More than 1,200 Attica inmates took control of the prison in September 1971, captured 42 guards as hostages, denounced the facility’s brutal conditions, and called for more humane treatment of prisoners. On Sept. 13, 1971, New York governor Nelson Rockefeller ordered hundreds of armed state troopers to retake the facility by force in a brutal invasion that resulted in the deaths of 29 prisoners and 10 guards. Over the course of the assault, state troopers killed unarmed prisoners and hostages alike, and in the immediate aftermath, prisoners, among them Frank Smith, were viciously beaten for days on end.
Although the events at Attica forced the state to change prison practices, the uprising has come to represent the legacy of mass incarceration, a scourge that has devastated communities of color.
A man of intelligence and character, Smith (who died in 2004) was respected by inmates and guards. He survived sadistic reprisals at the hands of state troopers—though he suffered the effects of his torture for years afterwards—was released, and went on to serve as an advocate and counselor for prisoners and former inmates.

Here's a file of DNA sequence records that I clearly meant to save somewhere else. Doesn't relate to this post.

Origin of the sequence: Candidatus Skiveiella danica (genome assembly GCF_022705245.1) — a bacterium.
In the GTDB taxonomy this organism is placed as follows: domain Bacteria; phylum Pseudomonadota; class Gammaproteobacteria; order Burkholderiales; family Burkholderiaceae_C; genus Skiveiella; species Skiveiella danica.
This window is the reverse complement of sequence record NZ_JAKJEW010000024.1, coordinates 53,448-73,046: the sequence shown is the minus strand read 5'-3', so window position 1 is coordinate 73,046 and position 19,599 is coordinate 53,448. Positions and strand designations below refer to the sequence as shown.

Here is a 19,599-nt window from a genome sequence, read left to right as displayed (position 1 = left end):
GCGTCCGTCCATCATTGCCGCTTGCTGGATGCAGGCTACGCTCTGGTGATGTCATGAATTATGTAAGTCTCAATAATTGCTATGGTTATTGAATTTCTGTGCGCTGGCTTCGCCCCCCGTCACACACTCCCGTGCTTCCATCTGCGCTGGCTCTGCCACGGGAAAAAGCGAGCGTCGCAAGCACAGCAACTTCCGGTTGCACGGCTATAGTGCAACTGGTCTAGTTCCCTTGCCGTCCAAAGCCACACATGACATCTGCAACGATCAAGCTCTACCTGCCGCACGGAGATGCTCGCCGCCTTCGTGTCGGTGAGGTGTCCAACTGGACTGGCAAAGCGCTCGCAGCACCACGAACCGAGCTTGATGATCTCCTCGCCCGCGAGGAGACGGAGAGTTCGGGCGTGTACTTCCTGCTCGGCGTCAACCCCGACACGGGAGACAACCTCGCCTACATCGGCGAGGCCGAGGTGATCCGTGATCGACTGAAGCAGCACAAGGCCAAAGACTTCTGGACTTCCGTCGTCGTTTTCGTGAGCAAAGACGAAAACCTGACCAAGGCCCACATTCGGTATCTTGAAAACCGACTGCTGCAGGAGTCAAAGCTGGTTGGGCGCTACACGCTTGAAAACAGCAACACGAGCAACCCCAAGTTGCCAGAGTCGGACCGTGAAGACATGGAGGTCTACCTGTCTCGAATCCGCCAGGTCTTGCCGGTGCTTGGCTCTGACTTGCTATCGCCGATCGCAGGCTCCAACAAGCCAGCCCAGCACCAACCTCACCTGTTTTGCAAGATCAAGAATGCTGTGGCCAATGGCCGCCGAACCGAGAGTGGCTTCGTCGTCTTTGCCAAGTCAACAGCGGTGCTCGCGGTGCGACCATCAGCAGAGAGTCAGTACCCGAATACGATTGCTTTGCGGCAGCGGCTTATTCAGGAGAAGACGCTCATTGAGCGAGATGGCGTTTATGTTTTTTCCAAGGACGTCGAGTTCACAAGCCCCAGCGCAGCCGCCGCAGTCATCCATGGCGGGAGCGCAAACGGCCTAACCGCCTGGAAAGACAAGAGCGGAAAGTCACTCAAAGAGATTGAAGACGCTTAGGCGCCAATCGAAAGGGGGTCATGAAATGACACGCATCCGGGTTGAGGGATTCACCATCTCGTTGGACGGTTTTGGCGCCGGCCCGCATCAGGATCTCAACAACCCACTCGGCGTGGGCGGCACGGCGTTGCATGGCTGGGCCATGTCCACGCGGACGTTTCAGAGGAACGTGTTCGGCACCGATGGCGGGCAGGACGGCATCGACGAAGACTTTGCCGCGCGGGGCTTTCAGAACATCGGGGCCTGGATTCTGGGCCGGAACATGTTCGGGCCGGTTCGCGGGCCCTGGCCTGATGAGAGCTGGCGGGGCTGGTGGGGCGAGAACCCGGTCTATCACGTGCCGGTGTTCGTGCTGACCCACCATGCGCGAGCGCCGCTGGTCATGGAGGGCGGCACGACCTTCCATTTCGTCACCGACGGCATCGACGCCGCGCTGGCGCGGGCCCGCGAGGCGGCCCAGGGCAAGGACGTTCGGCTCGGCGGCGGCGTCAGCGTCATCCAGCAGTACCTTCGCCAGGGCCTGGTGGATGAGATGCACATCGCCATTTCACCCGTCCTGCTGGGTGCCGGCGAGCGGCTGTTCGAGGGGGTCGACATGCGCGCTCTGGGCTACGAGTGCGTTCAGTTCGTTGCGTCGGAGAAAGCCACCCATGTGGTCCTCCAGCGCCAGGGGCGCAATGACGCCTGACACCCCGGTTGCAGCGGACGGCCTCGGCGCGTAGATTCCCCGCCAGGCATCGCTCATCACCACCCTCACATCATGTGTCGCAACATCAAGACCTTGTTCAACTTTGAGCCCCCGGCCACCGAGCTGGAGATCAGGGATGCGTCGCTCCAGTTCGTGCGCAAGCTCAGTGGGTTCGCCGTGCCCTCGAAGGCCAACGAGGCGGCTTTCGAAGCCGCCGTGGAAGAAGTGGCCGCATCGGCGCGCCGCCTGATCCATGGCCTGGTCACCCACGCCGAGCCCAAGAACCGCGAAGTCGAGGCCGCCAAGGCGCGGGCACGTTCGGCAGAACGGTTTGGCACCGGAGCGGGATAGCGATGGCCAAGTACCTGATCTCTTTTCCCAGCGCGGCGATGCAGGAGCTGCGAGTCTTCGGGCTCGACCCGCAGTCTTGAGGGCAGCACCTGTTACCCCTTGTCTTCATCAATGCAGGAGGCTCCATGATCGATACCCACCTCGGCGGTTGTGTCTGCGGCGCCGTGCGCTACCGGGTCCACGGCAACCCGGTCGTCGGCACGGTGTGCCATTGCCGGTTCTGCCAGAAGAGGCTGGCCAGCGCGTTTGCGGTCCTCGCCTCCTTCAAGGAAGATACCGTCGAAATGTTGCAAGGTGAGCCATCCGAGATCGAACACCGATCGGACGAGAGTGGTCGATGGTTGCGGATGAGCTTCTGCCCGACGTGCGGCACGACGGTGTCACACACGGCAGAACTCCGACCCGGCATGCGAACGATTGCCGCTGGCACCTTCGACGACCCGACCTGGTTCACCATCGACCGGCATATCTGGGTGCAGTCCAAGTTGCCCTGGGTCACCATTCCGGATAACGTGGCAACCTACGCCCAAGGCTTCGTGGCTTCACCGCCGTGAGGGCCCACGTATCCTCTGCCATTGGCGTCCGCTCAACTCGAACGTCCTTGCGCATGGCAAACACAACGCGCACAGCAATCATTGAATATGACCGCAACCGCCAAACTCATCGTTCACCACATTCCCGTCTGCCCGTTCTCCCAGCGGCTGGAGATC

What follows is a 15-page excerpt from Big Black: Stand at Attica, out this month from Archaia.

This piece was produced in partnership with Publishers Weekly.

‘Children of the Land’: Featured Fiction from Marcelo Hernandez Castillo

In our latest edition of featured fiction—curated by our own Carolyn Quimby—we present an excerpt from Children of the Land by poet Marcelo Hernandez Castillo, out now from Harper.

Publishers Weekly, in its starred review, called the book an “impressionistic memoir of growing up as an undocumented immigrant,” adding that “Castillo writes with disturbing candor, depicting the all-too-common plight of undocumented immigrants to the U.S.”
[Fourth Movement as Language]